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dc.contributor.authorLawrenson, Rossen_NZ
dc.contributor.authorLao, Chunhuanen_NZ
dc.contributor.authorBrown, Leonieen_NZ
dc.contributor.authorMoosa, Luciaen_NZ
dc.contributor.authorChepulis, Lynne Merranen_NZ
dc.contributor.authorKeenan, Rawirien_NZ
dc.contributor.authorKidd, Jacquieen_NZ
dc.contributor.authorMiddleton, Karenen_NZ
dc.contributor.authorConaglen, Paulen_NZ
dc.contributor.authorde Groot, Charlesen_NZ
dc.contributor.authorAitken, Deniseen_NZ
dc.contributor.authorWong, Janiceen_NZ
dc.coverage.spatialEnglanden_NZ
dc.date.accessioned2020-03-03T20:47:08Z
dc.date.available2020-02-10en_NZ
dc.date.available2020-03-03T20:47:08Z
dc.date.issued2020en_NZ
dc.identifier.citationLawrenson, R., Lao, C., Brown, L., Moosa, L., Chepulis, L., Keenan, R., … Wong, J. (2020). Management of patients with early stage lung cancer - why do some patients not receive treatment with curative intent? BMC Cancer, 20(1), 109. https://doi.org/10.1186/s12885-020-6580-6en
dc.identifier.urihttps://hdl.handle.net/10289/13484
dc.description.abstractBACKGROUNDS: This study aims to understand the factors that influence whether patients receive potentially curative treatment for early stage lung cancer. A key question was whether indigenous Māori patients were less likely to receive treatment. METHODS: Patients included those diagnosed with early stage lung cancer in 2011-2018 and resident in the New Zealand Midland Cancer Network region. Logistic regression model was used to estimate the odds ratios of having curative surgery/ treatment. The Kaplan Meier method was used to examine the all-cause survival and Cox proportional hazard model was used to estimate the hazard ratio of death. RESULTS: In total 419/583 (71.9%) of patients with Stage I and II disease were treated with curative intent - 272 (46.7%) patients had curative surgery. Patients not receiving potentially curative treatment were older, were less likely to have non-small cell lung cancer (NSCLC), had poorer lung function and were more likely to have an ECOG performance status of 2+. Current smokers were less likely to be treated with surgery and more likely to receive treatment with radiotherapy and chemotherapy. Those who were treated with surgery had a 2-year survival of 87.8% (95% CI: 83.8-91.8%) and 5-year survival of 69.6% (95% CI: 63.2-76.0%). Stereotactic ablative body radiotherapy (SABR) has equivalent effect on survival compared to curative surgery (hazard ratio: 0.77, 95% CI: 0.37-1.61). After adjustment we could find no difference in treatment and survival between Māori and non-Māori. CONCLUSIONS: The majority of patients with stage I and II lung cancer are managed with potentially curative treatment - mainly surgery and increasingly with SABR. The outcomes of those being diagnosed with stage I and II disease and receiving treatment is positive with 70% surviving 5 years.en_NZ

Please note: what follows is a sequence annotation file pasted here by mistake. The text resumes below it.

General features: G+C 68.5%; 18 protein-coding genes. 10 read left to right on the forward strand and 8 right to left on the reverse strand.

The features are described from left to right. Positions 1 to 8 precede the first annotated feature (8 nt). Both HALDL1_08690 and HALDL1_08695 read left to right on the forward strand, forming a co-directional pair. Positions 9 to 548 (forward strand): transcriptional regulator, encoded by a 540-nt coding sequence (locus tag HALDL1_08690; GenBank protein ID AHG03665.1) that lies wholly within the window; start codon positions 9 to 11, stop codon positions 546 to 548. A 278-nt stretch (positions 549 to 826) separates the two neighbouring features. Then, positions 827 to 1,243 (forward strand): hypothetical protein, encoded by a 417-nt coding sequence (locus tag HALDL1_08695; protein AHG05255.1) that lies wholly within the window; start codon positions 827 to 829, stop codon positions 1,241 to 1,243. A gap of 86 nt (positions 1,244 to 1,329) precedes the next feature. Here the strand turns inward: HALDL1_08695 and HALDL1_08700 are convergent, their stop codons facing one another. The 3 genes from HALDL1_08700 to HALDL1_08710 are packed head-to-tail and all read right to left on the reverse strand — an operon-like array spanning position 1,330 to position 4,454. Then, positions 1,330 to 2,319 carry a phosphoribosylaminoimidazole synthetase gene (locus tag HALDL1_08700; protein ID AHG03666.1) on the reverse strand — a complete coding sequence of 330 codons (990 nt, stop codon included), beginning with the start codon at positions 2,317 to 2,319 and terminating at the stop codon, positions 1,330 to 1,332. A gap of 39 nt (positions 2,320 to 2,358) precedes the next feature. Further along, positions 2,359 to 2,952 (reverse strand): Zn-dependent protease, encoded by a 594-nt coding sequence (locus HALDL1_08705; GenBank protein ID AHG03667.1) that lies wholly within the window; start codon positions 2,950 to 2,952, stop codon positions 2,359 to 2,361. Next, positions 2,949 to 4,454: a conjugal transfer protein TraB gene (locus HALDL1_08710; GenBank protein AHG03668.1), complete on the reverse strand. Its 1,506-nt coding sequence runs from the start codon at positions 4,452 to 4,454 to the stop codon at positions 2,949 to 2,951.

dc.format.mimetypeapplication/pdf
dc.language.isoenen_NZ
dc.rights© The Author(s). 2020 Open Access This article is distributed under the terms of the Creative Commons Attribution 4.0 International License (http://creativecommons.org/licenses/by/4.0/), which permits unrestricted use, distribution, and reproduction in any medium, provided you give appropriate credit to the original author(s) and the source, provide a link to the Creative Commons license, and indicate if changes were made. The Creative Commons Public Domain Dedication waiver (http://creativecommons.org/publicdomain/zero/1.0/) applies to the data made available in this article, unless otherwise stated.
dc.subjectLung canceren_NZ
dc.subjectNon-small cell lung canceren_NZ
dc.subjectSmokingen_NZ
dc.subjectStereotactic ablative body radiotherapyen_NZ
dc.subjectThoracic surgeryen_NZ
dc.titleManagement of patients with early stage lung cancer - why do some patients not receive treatment with curative intent?en_NZ
dc.typeJournal Article
dc.identifier.doi10.1186/s12885-020-6580-6en_NZ
dc.relation.isPartOfBMC Canceren_NZ
pubs.begin-page109
pubs.elements-id250830
pubs.issue1en_NZ
pubs.publication-statusPublished onlineen_NZ
pubs.volume20en_NZ
dc.identifier.eissn1471-2407en_NZ


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